When young, healthy persons are exposed to COVID-19, they can develop serious sickness for unknown causes. Genetic variations between individuals may produce severe responses to coronavirus infection, similar to those found with other infections such as influenza. Coronavirus and human genetics research could yield major results.
Large-scale studies employing modern DNA sequencing technologies could reveal the underlying reason, as well as aid in the design of treatment trials and the management of drug response.
Susceptibility to severe coronavirus symptoms is inherited.
When people have COVID-19, the majority of people only have mild symptoms, but a small percentage of people will have a severe or life-threatening reaction. While greater risk variables such as older age or existing health concerns can explain some of the difference, the reasons why some fit, young people become so unwell is one of the COVID-19 pandemic’s mysteries.
The human genome may hold some answers. The genome is the body’s instruction manual, including all of the data required to create, maintain, and repair a person. It can be found in practically every human cell. It’s made up of the DNA that we get from our parents.
Genes in the genome can act alone, but they usually perform in concert, like players in an orchestra. They also have interactions with their surroundings. In the presence of sunlight, for example, the activity of genes involved in skin protection against UV light damage increases.
Any two people’s genomes are around 99.9% identical; it’s the remaining 0.1 percent that distinguishes them. This variety could have a role in determining how different people react to different infections. When people are infected with coronavirus, for example, pieces of the virus are perceived by the immune system in different ways by different people. The result could be a shift in the immune system’s reaction to infection.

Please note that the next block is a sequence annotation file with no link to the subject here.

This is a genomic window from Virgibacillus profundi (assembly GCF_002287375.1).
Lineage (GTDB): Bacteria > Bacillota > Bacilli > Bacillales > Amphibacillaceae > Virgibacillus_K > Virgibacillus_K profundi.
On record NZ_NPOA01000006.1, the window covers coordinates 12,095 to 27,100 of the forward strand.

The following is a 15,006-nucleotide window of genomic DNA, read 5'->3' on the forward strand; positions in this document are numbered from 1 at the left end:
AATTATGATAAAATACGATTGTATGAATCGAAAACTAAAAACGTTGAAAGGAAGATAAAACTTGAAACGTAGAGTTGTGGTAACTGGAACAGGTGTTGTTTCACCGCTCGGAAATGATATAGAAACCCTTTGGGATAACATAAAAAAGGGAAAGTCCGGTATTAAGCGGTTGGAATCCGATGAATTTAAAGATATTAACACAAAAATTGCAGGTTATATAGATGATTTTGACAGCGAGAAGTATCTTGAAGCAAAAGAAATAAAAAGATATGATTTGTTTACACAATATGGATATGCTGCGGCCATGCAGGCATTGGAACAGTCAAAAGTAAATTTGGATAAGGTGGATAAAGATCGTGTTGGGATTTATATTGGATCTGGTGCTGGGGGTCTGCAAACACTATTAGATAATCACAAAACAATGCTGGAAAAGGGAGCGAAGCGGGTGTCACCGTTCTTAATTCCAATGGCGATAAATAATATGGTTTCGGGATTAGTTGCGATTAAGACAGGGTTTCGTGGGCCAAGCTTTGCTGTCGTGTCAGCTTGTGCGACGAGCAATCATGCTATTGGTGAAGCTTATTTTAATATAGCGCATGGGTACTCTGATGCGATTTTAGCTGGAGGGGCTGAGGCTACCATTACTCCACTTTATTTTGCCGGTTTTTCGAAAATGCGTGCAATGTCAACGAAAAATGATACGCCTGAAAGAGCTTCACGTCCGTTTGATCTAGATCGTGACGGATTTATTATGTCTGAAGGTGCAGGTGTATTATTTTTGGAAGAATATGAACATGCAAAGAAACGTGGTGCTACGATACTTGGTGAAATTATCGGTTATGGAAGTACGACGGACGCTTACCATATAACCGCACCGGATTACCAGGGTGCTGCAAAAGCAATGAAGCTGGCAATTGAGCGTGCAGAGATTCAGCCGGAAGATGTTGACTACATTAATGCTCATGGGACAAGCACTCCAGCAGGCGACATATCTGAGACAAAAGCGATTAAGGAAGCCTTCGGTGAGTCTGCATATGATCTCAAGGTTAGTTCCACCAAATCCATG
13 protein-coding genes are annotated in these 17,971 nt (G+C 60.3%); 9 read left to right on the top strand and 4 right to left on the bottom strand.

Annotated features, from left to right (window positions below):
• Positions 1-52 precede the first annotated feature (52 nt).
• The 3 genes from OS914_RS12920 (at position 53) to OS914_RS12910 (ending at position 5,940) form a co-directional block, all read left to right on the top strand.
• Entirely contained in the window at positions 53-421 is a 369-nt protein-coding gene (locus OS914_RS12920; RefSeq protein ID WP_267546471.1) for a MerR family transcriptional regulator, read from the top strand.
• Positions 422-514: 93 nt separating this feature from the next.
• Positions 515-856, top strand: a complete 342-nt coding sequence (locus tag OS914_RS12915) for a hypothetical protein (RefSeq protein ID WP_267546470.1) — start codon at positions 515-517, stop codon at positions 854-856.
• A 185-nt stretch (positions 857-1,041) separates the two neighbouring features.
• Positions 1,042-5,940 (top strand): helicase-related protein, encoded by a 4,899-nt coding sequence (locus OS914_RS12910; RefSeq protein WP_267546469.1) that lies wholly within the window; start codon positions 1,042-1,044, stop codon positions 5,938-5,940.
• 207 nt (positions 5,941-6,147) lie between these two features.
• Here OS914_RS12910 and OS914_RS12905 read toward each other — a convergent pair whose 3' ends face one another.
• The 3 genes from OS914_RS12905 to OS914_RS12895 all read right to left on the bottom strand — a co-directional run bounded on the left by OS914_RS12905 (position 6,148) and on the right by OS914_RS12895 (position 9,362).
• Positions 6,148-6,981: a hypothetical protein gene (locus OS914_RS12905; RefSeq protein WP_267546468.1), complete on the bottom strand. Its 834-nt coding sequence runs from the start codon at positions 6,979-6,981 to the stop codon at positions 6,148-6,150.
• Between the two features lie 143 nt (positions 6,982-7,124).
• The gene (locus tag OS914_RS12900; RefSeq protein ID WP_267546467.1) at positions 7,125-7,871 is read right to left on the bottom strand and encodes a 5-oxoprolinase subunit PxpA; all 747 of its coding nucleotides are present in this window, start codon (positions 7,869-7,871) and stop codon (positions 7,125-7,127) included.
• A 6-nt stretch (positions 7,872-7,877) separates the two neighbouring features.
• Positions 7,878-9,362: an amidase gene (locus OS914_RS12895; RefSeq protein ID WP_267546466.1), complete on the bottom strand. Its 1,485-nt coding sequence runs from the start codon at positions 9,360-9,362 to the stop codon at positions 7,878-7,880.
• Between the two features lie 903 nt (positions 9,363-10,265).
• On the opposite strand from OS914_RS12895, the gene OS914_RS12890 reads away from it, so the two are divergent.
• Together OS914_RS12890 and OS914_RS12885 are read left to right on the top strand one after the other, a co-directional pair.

The human genome contains a large number of genes that play a role in the immune response to infection. Some are found on the X chromosome, which could explain why males (who only have one copy of the X chromosome) are more severely impacted by COVID-19 infection than females (who have two copies). Variations in human genomes, including immune system genes and others, may account for at least some of the variability in coronavirus infection responses. They could also explain why certain individuals respond differently to COVID-19 therapies.
Coronavirus research: sequencing and study of the genome
Although family or twin studies are helpful in determining whether an inherited element is likely to be driving a severe response to infection, identifying a few, or even a few hundred sets of letters that might be responsible among the genome’s six billion letters of code has been time-consuming and expensive until recently. It made prior attempts to look into the genomes of people who had severe reactions to infections like influenza during the 2009 pandemic challenging. 
Since the 2009 flu pandemic, however, there has been a revolution in both genome sequencing (‘reading’ each letter of the genetic code) and genome analytic techniques. This has made it easy to compare a large number of genomes in a short amount of time. High-speed computation has also made it easier to figure out how many genes operate together in response to infection, or, to use an orchestra example, which members of the orchestra are responsible for performing the melody.